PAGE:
While strong agreement exists among various devices used to measure central corneal thickness (CCT), their values differ significantly in children and should not be used interchangeably in clinical practice, according to a study published in Photodiagnosis and Photodynamic Therapy.
Researchers enrolled 83 healthy children (50 girls; mean age, 11.1±2.8 years) in a retrospective cross-sectional study. The CCT was measured using a Scheimpflug-Placido disk system, specular microscopy, non-contact tono-pachymetry, and optical low-coherence reflectometry. The agreement rates between the devices were analyzed using intraclass correlation coefficient (ICC) values with two-way mixed model and Bland-Altman plots.
Overall, mean CCT values obtained using the Scheimpflug-Placido disk system, specular microscopy, non-contact tono-pachymetry, and optical low-coherence reflectometry were 555.9±37 μm, 553.5±39 μm, 569.3±33 μm, and 559.7±38 μm, respectively.
Agreement between the non-contact tono-pachymetry device and the Scheimpflug-Placido disk system, optical low-coherence reflectometry, and specular microscopy was 0.875, 0.903, and 0.842, respectively. Agreement was 0.979 between the Scheimpflug-Placido disk system and optical low-coherence tomography, 0.978 between the Scheimpflug-Placido disk system and specular microscopy, and 0.969 between optical low-coherence reflectometry and specular microscopy.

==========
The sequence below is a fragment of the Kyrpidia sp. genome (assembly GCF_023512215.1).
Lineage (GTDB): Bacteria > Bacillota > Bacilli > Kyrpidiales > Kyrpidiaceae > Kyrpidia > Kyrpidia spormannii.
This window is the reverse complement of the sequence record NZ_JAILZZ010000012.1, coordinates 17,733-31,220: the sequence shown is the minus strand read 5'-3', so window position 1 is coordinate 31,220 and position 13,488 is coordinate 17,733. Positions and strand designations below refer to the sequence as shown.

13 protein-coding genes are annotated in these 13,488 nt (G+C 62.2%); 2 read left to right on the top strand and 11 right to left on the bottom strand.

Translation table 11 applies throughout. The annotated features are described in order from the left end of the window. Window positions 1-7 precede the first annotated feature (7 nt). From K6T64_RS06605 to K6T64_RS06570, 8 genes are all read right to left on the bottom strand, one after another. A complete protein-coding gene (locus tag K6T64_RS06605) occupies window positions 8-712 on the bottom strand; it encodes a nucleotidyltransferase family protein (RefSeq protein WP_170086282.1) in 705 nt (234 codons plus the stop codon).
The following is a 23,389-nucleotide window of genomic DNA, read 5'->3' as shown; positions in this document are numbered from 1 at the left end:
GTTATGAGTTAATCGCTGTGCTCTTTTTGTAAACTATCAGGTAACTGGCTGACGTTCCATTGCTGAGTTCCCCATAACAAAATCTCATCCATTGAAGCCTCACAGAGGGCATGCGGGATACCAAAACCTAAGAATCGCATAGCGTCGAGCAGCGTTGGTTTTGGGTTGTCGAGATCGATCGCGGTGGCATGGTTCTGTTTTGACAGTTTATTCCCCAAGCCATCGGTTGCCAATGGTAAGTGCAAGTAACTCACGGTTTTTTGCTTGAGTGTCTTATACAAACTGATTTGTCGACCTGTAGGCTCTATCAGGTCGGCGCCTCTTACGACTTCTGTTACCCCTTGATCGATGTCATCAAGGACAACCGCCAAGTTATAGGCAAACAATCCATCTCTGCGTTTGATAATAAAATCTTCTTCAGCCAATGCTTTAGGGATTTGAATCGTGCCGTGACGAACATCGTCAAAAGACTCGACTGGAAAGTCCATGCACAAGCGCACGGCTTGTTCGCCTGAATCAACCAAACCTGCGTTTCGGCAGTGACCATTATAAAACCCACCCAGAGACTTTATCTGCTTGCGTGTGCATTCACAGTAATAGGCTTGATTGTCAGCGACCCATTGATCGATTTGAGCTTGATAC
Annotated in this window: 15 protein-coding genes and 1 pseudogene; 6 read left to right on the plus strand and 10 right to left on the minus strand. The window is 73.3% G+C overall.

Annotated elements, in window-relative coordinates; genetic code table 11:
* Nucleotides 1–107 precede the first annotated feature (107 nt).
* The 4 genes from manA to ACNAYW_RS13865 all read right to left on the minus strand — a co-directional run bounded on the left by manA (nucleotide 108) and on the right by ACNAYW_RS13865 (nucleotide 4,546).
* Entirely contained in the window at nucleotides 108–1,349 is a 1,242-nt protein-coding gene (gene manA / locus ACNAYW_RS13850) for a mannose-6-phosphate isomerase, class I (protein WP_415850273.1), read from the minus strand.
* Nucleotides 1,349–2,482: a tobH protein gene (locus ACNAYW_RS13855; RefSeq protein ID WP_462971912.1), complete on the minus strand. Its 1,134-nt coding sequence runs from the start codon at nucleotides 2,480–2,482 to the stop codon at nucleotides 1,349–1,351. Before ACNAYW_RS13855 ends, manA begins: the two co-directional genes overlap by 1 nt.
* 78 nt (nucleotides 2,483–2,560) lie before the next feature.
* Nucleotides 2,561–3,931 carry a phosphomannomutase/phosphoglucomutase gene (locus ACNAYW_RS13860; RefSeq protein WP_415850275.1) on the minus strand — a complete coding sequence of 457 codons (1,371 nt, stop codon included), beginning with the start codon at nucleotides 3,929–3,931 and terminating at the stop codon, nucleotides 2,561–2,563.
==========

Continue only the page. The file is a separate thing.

Despite statistically strong agreement between some of the devices, investigators urge clinicians to consistently use a single device to obtain CCT measurements.
“[B]ecause there were statistically significant differences among the CCT measurements of these four devices, we concluded that they could not be used interchangeably,” according to the researchers. “These differences might result from the different optical structures of the devices.”
Study limitations include a retrospective nature and single center design.
Yalcın SO, Kaplan AT. Comparison of central corneal thickness measurements with different non-contact devices in healthy children. PhotodiagnosisPhotodyn Ther. Published online July 28, 2022. doi:10.1016/j.pdpdt.2022.103045